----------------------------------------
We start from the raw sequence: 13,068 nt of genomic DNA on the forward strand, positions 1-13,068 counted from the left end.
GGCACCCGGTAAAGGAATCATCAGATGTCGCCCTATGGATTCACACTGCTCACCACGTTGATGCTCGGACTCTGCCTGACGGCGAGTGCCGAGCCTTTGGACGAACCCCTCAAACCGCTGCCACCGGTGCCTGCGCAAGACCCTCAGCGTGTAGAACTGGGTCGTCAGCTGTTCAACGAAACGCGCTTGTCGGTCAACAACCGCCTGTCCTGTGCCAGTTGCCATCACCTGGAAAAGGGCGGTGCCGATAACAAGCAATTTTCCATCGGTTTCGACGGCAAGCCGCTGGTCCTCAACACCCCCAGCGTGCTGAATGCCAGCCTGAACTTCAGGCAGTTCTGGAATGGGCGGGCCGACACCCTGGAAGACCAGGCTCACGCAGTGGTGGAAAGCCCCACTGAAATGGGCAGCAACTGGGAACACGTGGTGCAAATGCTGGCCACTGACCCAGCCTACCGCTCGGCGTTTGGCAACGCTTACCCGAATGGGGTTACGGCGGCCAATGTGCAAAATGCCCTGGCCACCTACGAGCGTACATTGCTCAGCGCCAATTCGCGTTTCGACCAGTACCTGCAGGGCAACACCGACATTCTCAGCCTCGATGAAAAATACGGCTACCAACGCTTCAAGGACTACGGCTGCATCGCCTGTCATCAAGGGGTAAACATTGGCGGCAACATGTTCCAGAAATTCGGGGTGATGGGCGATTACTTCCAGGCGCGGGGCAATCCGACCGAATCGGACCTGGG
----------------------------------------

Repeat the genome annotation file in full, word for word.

We start from the raw sequence: 13,068 nt of genomic DNA on the forward strand, positions 1-13,068 counted from the left end.
GGCACCCGGTAAAGGAATCATCAGATGTCGCCCTATGGATTCACACTGCTCACCACGTTGATGCTCGGACTCTGCCTGACGGCGAGTGCCGAGCCTTTGGACGAACCCCTCAAACCGCTGCCACCGGTGCCTGCGCAAGACCCTCAGCGTGTAGAACTGGGTCGTCAGCTGTTCAACGAAACGCGCTTGTCGGTCAACAACCGCCTGTCCTGTGCCAGTTGCCATCACCTGGAAAAGGGCGGTGCCGATAACAAGCAATTTTCCATCGGTTTCGACGGCAAGCCGCTGGTCCTCAACACCCCCAGCGTGCTGAATGCCAGCCTGAACTTCAGGCAGTTCTGGAATGGGCGGGCCGACACCCTGGAAGACCAGGCTCACGCAGTGGTGGAAAGCCCCACTGAAATGGGCAGCAACTGGGAACACGTGGTGCAAATGCTGGCCACTGACCCAGCCTACCGCTCGGCGTTTGGCAACGCTTACCCGAATGGGGTTACGGCGGCCAATGTGCAAAATGCCCTGGCCACCTACGAGCGTACATTGCTCAGCGCCAATTCGCGTTTCGACCAGTACCTGCAGGGCAACACCGACATTCTCAGCCTCGATGAAAAATACGGCTACCAACGCTTCAAGGACTACGGCTGCATCGCCTGTCATCAAGGGGTAAACATTGGCGGCAACATGTTCCAGAAATTCGGGGTGATGGGCGATTACTTCCAGGCGCGGGGCAATCCGACCGAATCGGACCTGGG